About a week ago, I got an email from a company I had never heard of. It went a little like this:
My name is Xxxxx and I'm the Community Manager at Xxxxxxx; an exclusive, curator approved, online marketplace for vintage and used furniture. We understand when choosing a color palette for a room, it can be hard to step away from basic neutrals, and going bold is a big decision. We'd love for you to share your taste for color by creating a styleboard around a vintage rug by taking a room from white to bright!
We'll provide you, and an elite group of other bloggers images of different patterned, colorful rugs from our latest collection- declare your favorite rug from the different styles, then create a styleboard designed around that pattern and color scheme! Once you select a certain one for your space, simply share your design and creative insights on your blog! We look forward to sharing some our favorites on social by Thursday, January 29th.
Interested? Then, just email me back ASAP, and I'll supply you with the images you'll need to get started. If you have any questions, feel free to give me a shout!
What a great opportunity, right? Wrong. What's missing in there is a whole piece about payment. You all know how I feel about sponsorships and sponsored posts on my blog, but I decided to experiment. I sent this message back:
"I would love to do a style board for your company- it sounds like a really fun project. My current sponsor post fee is $50, which can be sent directly via PayPal using this email address. Once that is set, I'll look forward to moving forward on the post.
Thanks so much!
So I waited to see what the response would be, and about a day later I got this:
Thank you for getting back to me, I really appreciate it. Unfortunately, at this time we are not in a position to partake in sponsored posts. We are truly inspired by creativity, and are interested to learn how you would add your design flair to our products. Our social team is also looking forward to featuring their favorites from this campaign on our Twitter page!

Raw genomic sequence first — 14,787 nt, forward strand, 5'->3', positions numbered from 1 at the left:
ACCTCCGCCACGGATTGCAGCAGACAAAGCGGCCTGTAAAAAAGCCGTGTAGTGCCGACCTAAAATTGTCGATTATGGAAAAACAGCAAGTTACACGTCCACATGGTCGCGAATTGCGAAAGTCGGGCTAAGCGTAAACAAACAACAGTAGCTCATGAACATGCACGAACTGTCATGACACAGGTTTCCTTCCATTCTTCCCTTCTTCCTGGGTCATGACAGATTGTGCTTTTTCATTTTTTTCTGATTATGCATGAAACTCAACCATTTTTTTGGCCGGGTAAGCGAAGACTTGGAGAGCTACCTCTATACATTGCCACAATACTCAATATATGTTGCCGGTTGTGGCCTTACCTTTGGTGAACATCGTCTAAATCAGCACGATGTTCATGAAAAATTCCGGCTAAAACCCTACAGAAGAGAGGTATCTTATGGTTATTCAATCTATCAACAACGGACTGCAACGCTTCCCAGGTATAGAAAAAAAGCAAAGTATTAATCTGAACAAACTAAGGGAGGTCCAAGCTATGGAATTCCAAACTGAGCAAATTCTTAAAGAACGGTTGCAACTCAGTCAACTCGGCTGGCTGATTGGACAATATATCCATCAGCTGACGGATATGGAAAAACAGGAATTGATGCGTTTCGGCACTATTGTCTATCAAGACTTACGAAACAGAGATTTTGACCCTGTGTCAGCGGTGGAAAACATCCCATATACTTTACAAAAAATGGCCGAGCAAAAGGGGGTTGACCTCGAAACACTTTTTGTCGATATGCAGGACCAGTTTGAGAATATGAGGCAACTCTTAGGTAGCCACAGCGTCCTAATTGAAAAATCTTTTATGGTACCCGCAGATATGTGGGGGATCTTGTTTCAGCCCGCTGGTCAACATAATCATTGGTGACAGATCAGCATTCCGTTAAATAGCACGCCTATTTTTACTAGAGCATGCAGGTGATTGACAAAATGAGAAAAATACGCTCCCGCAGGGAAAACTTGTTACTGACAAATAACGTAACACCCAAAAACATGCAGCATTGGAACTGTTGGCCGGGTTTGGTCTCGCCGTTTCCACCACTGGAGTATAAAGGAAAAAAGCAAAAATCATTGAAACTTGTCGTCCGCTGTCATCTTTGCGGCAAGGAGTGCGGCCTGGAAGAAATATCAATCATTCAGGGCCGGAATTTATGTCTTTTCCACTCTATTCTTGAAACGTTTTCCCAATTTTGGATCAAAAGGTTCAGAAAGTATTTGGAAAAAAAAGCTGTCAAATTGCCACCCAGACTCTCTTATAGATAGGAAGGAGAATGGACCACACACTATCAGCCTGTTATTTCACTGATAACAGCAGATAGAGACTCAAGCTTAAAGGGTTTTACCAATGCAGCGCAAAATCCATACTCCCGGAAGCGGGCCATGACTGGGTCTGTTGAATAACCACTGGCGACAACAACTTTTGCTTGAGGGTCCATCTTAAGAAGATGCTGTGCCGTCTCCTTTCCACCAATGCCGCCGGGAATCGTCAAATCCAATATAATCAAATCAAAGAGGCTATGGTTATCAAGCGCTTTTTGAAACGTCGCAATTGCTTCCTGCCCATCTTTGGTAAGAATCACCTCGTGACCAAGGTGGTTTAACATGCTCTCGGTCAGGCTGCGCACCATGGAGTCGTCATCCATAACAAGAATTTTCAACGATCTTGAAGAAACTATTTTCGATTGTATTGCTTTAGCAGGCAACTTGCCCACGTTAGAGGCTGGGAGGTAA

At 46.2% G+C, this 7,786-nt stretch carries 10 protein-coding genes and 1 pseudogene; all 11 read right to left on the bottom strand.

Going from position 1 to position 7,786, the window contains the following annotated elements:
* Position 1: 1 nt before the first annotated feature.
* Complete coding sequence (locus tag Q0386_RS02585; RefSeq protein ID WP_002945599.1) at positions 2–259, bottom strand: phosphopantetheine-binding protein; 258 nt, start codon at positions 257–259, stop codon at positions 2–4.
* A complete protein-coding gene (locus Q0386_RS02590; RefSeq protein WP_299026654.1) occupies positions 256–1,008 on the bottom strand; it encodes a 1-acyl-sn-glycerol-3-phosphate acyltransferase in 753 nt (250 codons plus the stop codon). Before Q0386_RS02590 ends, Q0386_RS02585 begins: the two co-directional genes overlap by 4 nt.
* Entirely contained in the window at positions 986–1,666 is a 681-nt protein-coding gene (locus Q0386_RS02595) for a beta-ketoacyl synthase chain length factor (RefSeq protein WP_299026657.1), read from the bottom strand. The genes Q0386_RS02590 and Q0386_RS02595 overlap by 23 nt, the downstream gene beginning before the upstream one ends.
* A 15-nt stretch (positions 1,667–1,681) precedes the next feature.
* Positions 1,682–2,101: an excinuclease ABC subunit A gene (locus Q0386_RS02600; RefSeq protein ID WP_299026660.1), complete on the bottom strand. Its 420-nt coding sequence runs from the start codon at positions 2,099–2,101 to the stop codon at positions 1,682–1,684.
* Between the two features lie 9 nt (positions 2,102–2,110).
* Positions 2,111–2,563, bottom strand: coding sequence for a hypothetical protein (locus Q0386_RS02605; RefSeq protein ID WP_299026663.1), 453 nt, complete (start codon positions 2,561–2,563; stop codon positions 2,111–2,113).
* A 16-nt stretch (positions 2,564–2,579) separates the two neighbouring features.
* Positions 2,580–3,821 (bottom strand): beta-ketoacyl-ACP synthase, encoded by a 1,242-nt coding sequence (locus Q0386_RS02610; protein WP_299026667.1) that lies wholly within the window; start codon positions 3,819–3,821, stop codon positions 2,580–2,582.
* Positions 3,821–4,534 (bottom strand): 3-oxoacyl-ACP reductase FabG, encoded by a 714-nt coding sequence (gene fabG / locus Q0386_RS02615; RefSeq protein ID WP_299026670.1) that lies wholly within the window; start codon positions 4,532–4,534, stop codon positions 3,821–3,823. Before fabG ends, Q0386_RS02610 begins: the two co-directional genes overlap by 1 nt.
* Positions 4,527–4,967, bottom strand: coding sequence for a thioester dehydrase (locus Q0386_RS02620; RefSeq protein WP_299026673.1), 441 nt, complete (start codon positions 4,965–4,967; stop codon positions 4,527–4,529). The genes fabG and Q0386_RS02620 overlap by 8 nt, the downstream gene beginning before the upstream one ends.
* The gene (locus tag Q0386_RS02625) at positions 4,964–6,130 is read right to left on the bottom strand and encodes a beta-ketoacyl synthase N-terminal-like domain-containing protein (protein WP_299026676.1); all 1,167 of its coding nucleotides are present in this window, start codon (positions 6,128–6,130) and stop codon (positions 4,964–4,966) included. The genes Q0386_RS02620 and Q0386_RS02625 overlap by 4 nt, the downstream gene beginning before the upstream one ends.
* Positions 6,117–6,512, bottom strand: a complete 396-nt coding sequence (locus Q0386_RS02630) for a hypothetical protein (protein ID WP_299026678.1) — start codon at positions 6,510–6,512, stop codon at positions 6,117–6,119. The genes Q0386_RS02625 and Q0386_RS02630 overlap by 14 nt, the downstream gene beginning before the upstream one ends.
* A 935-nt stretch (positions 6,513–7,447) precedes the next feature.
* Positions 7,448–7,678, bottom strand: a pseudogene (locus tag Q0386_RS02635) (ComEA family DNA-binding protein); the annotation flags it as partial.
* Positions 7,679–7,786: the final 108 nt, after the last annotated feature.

We hope that you are still interested in participating!
Looking forward to hearing from you soon."
To which I replied:
"Thanks Holly, I appreciate it, but what you are asking for is a sponsored post, which would take my time and effort to produce. I own my own business and I do not work for free, and the promise of a tweet is not compensation enough for me, or any blogger really, so I'm going to have to pass.
A great social experiment, if I do say so myself, except for the fact that it was no experiment since I knew what the outcome would be. Companies out there, be it small or big, are asking "regular folks" to work for free. Except I am not regular- I am running a business. A business that I want to make a profit. I am working with limited time as it is between running the house and keeping up with the kids, so yes, of course I want to make an involved style board for you for free so you might tweet it if you like it.
Bloggers and business owners, we have to stand up for ourselves and demand to be paid for our time. I know you probably read this all up and down the Internet, but I think it needs to be said over and over again because it's happening all the time. Designers, don't work for free. Bloggers, don't work for free. Your time is valuable and you should be compensated for it.
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In case you missed it: Consistency and Grammar No-nos.